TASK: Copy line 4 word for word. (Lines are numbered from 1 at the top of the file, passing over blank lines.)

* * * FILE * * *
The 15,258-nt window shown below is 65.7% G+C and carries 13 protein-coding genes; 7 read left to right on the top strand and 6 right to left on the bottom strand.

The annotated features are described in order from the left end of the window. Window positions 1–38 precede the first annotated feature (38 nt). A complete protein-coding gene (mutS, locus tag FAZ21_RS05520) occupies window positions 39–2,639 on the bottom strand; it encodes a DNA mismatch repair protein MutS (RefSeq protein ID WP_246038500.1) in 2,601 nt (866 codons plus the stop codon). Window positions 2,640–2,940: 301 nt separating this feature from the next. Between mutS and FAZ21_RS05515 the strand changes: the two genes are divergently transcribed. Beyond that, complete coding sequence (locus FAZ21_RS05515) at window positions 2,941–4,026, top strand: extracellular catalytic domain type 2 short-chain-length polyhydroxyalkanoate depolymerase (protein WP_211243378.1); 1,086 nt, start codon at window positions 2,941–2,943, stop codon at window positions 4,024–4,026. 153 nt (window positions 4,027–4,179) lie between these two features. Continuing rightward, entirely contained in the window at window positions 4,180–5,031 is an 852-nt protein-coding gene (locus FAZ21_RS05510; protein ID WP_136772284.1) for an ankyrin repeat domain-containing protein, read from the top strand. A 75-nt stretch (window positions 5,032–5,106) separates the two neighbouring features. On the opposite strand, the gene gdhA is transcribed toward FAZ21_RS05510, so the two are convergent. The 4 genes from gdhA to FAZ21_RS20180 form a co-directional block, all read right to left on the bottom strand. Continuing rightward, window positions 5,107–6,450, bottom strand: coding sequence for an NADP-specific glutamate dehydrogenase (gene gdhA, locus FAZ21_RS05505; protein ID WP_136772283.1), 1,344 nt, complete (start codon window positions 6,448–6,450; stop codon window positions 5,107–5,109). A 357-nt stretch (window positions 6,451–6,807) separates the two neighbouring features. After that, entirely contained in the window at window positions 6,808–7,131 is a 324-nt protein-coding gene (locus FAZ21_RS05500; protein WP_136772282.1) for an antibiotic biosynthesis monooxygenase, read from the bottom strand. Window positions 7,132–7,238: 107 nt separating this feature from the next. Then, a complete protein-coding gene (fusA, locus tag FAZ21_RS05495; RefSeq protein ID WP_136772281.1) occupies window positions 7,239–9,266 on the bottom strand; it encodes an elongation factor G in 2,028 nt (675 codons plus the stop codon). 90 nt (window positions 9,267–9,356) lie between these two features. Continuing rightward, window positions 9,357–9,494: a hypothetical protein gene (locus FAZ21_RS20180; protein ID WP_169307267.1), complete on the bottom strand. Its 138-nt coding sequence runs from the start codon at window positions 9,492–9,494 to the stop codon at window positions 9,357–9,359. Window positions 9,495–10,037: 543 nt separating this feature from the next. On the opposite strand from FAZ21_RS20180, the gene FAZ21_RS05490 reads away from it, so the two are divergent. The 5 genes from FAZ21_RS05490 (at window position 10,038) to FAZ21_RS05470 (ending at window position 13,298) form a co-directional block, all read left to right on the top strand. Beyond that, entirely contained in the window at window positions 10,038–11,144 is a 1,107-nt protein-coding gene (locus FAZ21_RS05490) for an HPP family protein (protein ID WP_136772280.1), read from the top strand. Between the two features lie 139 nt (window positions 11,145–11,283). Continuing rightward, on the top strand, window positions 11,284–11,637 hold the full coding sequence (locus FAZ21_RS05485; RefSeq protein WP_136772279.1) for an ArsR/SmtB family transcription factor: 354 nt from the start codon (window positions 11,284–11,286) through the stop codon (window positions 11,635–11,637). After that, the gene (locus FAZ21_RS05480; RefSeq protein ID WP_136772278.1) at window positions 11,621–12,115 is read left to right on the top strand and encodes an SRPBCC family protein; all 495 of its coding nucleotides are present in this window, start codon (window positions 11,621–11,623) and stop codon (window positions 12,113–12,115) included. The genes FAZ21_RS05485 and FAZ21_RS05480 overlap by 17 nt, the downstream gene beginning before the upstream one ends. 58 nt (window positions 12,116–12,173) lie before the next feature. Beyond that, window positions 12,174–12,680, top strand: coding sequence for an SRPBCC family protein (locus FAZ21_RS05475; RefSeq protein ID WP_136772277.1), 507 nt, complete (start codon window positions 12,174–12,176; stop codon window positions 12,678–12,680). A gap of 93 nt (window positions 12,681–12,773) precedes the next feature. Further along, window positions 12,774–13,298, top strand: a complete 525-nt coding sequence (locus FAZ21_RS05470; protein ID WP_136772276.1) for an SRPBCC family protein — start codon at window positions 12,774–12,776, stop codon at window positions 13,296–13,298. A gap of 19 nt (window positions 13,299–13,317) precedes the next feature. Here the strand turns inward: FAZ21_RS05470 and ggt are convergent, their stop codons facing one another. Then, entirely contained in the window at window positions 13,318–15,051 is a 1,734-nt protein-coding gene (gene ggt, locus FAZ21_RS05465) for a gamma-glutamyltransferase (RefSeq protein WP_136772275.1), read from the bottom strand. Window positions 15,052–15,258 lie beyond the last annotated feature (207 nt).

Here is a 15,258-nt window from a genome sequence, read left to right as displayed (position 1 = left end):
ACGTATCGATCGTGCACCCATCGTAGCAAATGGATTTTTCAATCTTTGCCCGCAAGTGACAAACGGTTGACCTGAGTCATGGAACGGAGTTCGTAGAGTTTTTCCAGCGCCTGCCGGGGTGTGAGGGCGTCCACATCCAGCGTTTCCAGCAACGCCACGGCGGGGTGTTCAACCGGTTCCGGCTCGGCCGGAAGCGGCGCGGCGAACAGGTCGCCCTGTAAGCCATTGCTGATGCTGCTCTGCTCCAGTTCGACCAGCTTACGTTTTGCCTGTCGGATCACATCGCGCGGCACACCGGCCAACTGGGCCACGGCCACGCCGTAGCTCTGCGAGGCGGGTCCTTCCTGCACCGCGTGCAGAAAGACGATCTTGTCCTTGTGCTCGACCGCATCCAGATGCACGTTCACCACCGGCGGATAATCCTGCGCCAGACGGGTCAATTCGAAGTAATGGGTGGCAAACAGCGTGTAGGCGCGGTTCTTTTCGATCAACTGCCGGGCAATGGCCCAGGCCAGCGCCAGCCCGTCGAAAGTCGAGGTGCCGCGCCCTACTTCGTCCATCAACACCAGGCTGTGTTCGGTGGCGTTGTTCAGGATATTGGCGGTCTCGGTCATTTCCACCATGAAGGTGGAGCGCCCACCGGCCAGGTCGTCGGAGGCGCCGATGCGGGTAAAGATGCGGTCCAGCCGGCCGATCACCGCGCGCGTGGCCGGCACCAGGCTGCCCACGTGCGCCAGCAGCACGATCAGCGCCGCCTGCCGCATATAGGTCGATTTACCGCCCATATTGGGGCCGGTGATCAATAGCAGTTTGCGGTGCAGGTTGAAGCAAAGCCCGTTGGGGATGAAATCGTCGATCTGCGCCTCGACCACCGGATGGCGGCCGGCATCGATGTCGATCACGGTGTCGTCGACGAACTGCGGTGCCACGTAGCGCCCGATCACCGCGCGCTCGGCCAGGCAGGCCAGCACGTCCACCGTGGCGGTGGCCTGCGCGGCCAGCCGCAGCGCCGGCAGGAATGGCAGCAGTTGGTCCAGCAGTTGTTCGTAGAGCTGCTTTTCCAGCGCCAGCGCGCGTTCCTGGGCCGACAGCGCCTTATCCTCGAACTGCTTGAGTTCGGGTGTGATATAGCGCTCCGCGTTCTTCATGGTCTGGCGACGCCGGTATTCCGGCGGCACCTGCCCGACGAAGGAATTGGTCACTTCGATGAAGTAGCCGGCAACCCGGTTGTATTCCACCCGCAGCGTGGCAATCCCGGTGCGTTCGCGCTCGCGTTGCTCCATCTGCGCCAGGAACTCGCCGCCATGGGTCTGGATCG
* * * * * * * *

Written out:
ACGTATCGATCGTGCACCCATCGTAGCAAATGGATTTTTCAATCTTTGCCCGCAAGTGACAAACGGTTGACCTGAGTCATGGAACGGAGTTCGTAGAGTTTTTCCAGCGCCTGCCGGGGTGTGAGGGCGTCCACATCCAGCGTTTCCAGCAACGCCACGGCGGGGTGTTCAACCGGTTCCGGCTCGGCCGGAAGCGGCGCGGCGAACAGGTCGCCCTGTAAGCCATTGCTGATGCTGCTCTGCTCCAGTTCGACCAGCTTACGTTTTGCCTGTCGGATCACATCGCGCGGCACACCGGCCAACTGGGCCACGGCCACGCCGTAGCTCTGCGAGGCGGGTCCTTCCTGCACCGCGTGCAGAAAGACGATCTTGTCCTTGTGCTCGACCGCATCCAGATGCACGTTCACCACCGGCGGATAATCCTGCGCCAGACGGGTCAATTCGAAGTAATGGGTGGCAAACAGCGTGTAGGCGCGGTTCTTTTCGATCAACTGCCGGGCAATGGCCCAGGCCAGCGCCAGCCCGTCGAAAGTCGAGGTGCCGCGCCCTACTTCGTCCATCAACACCAGGCTGTGTTCGGTGGCGTTGTTCAGGATATTGGCGGTCTCGGTCATTTCCACCATGAAGGTGGAGCGCCCACCGGCCAGGTCGTCGGAGGCGCCGATGCGGGTAAAGATGCGGTCCAGCCGGCCGATCACCGCGCGCGTGGCCGGCACCAGGCTGCCCACGTGCGCCAGCAGCACGATCAGCGCCGCCTGCCGCATATAGGTCGATTTACCGCCCATATTGGGGCCGGTGATCAATAGCAGTTTGCGGTGCAGGTTGAAGCAAAGCCCGTTGGGGATGAAATCGTCGATCTGCGCCTCGACCACCGGATGGCGGCCGGCATCGATGTCGATCACGGTGTCGTCGACGAACTGCGGTGCCACGTAGCGCCCGATCACCGCGCGCTCGGCCAGGCAGGCCAGCACGTCCACCGTGGCGGTGGCCTGCGCGGCCAGCCGCAGCGCCGGCAGGAATGGCAGCAGTTGGTCCAGCAGTTGTTCGTAGAGCTGCTTTTCCAGCGCCAGCGCGCGTTCCTGGGCCGACAGCGCCTTATCCTCGAACTGCTTGAGTTCGGGTGTGATATAGCGCTCCGCGTTCTTCATGGTCTGGCGACGCCGGTATTCCGGCGGCACCTGCCCGACGAAGGAATTGGTCACTTCGATGAAGTAGCCGGCAACCCGGTTGTATTCCACCCGCAGCGTGGCAATCCCGGTGCGTTCGCGCTCGCGTTGCTCCATCTGCGCCAGGAACTCGCCGCCATGGGTCTGGATCG